Trial of French Islamic Radical Sheds Light on Converts' Role
Sunday, January 1, 2006
DOUAI, France -- Despite his history as a convicted killer and radical Islamic fighter, Lionel Dumont had a real knack for charming the ladies.
Flashing a tender smile and soft brown eyes, the former French Catholic schoolboy seduced women in many parts of the world, using them as unwitting accomplices as he dodged arrest warrants and met clandestinely with Islamic radicals in at least 10 countries.
Two female German tourists whom he wooed separately on the beaches of Thailand served as cover for his travels as he secretly developed plots to transfer weapons and launder money, according to court testimony and European terrorism investigators.
At Dumont's trial in this northern French city in December, both women testified that they still could not believe their smooth-cheeked Romeo was an Islamic radical, even after they learned he was arrested two years ago in Munich in an international counterterrorism operation. "He's open and warm," said Celia dos Santos, 37, a travel agent who married Dumont, now 34, in a ceremony in Malaysia and brought him home to meet relatives in Germany and Portugal. "I would never think that he was involved in a terrorist act."
European counterterrorism officials and experts say Dumont is a prime example of how al Qaeda and other radical groups are drawing heavily on Islamic converts, who are increasingly taking on leadership roles in plotting strategy and launching attacks.
After converting to Islam in 1991, according to investigators, Dumont fought in Bosnia, was involved in a plot to bomb a gathering of leaders of the Group of Seven industrial nations in France in 1996 and spent years raising money and organizing cells in Europe and Asia.
Converts are prized by radical Islamic groups because they can usually operate freely in Europe, Asia and North America without arousing the suspicion of police. They are also often eager to accept dangerous assignments as a way to prove their devotion, experts said.
"What is new is that with al Qaeda, converts are now considered full members," said Olivier Roy, research director at the French National Center for Scientific Research and an authority on Islamic radicalism. "For al Qaeda, converts are not just tools to get past security. It's a way for them to become a global movement. In just about every al Qaeda cell over the past eight years, we have seen converts. It's structural, not just accidental."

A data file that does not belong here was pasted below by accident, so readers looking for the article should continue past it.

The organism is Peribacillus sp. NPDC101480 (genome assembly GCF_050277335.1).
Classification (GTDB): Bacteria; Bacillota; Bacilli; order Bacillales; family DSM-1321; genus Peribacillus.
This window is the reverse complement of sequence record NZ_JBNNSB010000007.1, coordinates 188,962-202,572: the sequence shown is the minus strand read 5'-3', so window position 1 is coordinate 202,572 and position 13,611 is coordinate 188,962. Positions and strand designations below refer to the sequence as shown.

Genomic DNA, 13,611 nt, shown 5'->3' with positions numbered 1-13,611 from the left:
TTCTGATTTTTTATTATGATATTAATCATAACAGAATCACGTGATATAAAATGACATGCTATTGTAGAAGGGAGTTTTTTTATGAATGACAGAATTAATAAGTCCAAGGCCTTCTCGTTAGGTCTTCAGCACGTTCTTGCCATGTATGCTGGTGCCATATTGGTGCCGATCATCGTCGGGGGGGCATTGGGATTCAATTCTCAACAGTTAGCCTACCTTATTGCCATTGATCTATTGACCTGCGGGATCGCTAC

Many converts have become trusted operatives at the highest levels of al Qaeda. Christian Ganczarski, a Polish-born German who trained in Afghanistan and met Osama bin Laden, was arrested in Paris in June 2003. Investigators said he was in direct contact with Khalid Sheik Mohammed, organizer of the Sept. 11, 2001, attacks in the United States, and helped plan at least two attacks in Africa.
Dhiren Barot, a British citizen and alleged ringleader of a scheme uncovered in 2004 to attack financial targets in New York and Washington with weapons of mass destruction, was born to Hindu parents but converted to Islam at age 20. U.S. investigators say Barot took orders from Abu Feraj Libi, a high-ranking al Qaeda planner captured in Pakistan last year.
Other converts who allegedly reported to the top tier of al Qaeda include Jose Padilla, a U.S. citizen, and Binyam Mohammed, an Ethiopian-born resident of London, both of whom are accused by Pentagon officials of planning "dirty bomb" attacks and other plots against the United States. Richard Reid, convicted of trying to blow up an American Airlines jet in December 2001 with explosives stuffed in his shoes, is another convert who was assigned his mission by top al Qaeda leaders.
Converts are still commonly recruited as foot soldiers as well. On Nov. 9, Muriel Degauque, a 38-year-old Belgian and former Catholic, achieved the distinction of becoming the first female Muslim suicide bomber from Europe when she attacked a U.S. patrol in Iraq, wounding one soldier and killing herself, according to Belgian officials.